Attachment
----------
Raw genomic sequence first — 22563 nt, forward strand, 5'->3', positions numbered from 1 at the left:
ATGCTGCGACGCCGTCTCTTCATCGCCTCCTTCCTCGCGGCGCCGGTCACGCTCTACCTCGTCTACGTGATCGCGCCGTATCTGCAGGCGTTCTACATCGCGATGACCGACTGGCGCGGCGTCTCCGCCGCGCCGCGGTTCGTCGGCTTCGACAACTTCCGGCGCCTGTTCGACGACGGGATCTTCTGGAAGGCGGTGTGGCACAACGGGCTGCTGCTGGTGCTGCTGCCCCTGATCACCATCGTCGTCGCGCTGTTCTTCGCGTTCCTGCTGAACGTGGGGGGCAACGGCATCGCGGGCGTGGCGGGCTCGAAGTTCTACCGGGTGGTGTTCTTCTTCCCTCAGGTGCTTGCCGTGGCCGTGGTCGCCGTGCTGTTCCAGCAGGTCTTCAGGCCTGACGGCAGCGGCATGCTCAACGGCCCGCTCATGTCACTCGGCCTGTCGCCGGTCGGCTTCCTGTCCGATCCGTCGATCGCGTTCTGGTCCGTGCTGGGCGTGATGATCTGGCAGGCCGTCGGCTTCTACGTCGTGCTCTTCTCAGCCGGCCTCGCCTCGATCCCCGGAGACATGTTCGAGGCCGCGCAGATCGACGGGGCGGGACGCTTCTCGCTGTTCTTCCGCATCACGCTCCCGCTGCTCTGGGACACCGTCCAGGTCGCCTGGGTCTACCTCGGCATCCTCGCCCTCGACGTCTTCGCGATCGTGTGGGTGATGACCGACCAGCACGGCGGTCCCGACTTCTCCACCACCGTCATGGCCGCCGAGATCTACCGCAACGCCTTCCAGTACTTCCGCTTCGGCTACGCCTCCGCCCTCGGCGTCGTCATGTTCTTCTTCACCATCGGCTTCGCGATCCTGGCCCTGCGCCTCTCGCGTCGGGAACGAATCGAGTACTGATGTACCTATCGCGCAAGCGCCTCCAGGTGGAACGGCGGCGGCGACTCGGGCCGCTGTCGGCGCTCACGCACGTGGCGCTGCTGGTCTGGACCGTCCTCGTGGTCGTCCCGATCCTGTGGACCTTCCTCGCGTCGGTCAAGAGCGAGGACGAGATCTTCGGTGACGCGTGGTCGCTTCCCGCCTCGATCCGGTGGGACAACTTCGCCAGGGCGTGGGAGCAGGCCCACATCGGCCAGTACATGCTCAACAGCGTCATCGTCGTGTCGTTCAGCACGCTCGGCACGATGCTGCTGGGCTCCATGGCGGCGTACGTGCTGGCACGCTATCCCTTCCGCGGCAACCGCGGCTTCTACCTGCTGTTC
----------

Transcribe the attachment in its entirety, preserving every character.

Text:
Raw genomic sequence first — 22563 nt, forward strand, 5'->3', positions numbered from 1 at the left:
ATGCTGCGACGCCGTCTCTTCATCGCCTCCTTCCTCGCGGCGCCGGTCACGCTCTACCTCGTCTACGTGATCGCGCCGTATCTGCAGGCGTTCTACATCGCGATGACCGACTGGCGCGGCGTCTCCGCCGCGCCGCGGTTCGTCGGCTTCGACAACTTCCGGCGCCTGTTCGACGACGGGATCTTCTGGAAGGCGGTGTGGCACAACGGGCTGCTGCTGGTGCTGCTGCCCCTGATCACCATCGTCGTCGCGCTGTTCTTCGCGTTCCTGCTGAACGTGGGGGGCAACGGCATCGCGGGCGTGGCGGGCTCGAAGTTCTACCGGGTGGTGTTCTTCTTCCCTCAGGTGCTTGCCGTGGCCGTGGTCGCCGTGCTGTTCCAGCAGGTCTTCAGGCCTGACGGCAGCGGCATGCTCAACGGCCCGCTCATGTCACTCGGCCTGTCGCCGGTCGGCTTCCTGTCCGATCCGTCGATCGCGTTCTGGTCCGTGCTGGGCGTGATGATCTGGCAGGCCGTCGGCTTCTACGTCGTGCTCTTCTCAGCCGGCCTCGCCTCGATCCCCGGAGACATGTTCGAGGCCGCGCAGATCGACGGGGCGGGACGCTTCTCGCTGTTCTTCCGCATCACGCTCCCGCTGCTCTGGGACACCGTCCAGGTCGCCTGGGTCTACCTCGGCATCCTCGCCCTCGACGTCTTCGCGATCGTGTGGGTGATGACCGACCAGCACGGCGGTCCCGACTTCTCCACCACCGTCATGGCCGCCGAGATCTACCGCAACGCCTTCCAGTACTTCCGCTTCGGCTACGCCTCCGCCCTCGGCGTCGTCATGTTCTTCTTCACCATCGGCTTCGCGATCCTGGCCCTGCGCCTCTCGCGTCGGGAACGAATCGAGTACTGATGTACCTATCGCGCAAGCGCCTCCAGGTGGAACGGCGGCGGCGACTCGGGCCGCTGTCGGCGCTCACGCACGTGGCGCTGCTGGTCTGGACCGTCCTCGTGGTCGTCCCGATCCTGTGGACCTTCCTCGCGTCGGTCAAGAGCGAGGACGAGATCTTCGGTGACGCGTGGTCGCTTCCCGCCTCGATCCGGTGGGACAACTTCGCCAGGGCGTGGGAGCAGGCCCACATCGGCCAGTACATGCTCAACAGCGTCATCGTCGTGTCGTTCAGCACGCTCGGCACGATGCTGCTGGGCTCCATGGCGGCGTACGTGCTGGCACGCTATCCCTTCCGCGGCAACCGCGGCTTCTACCTGCTGTTC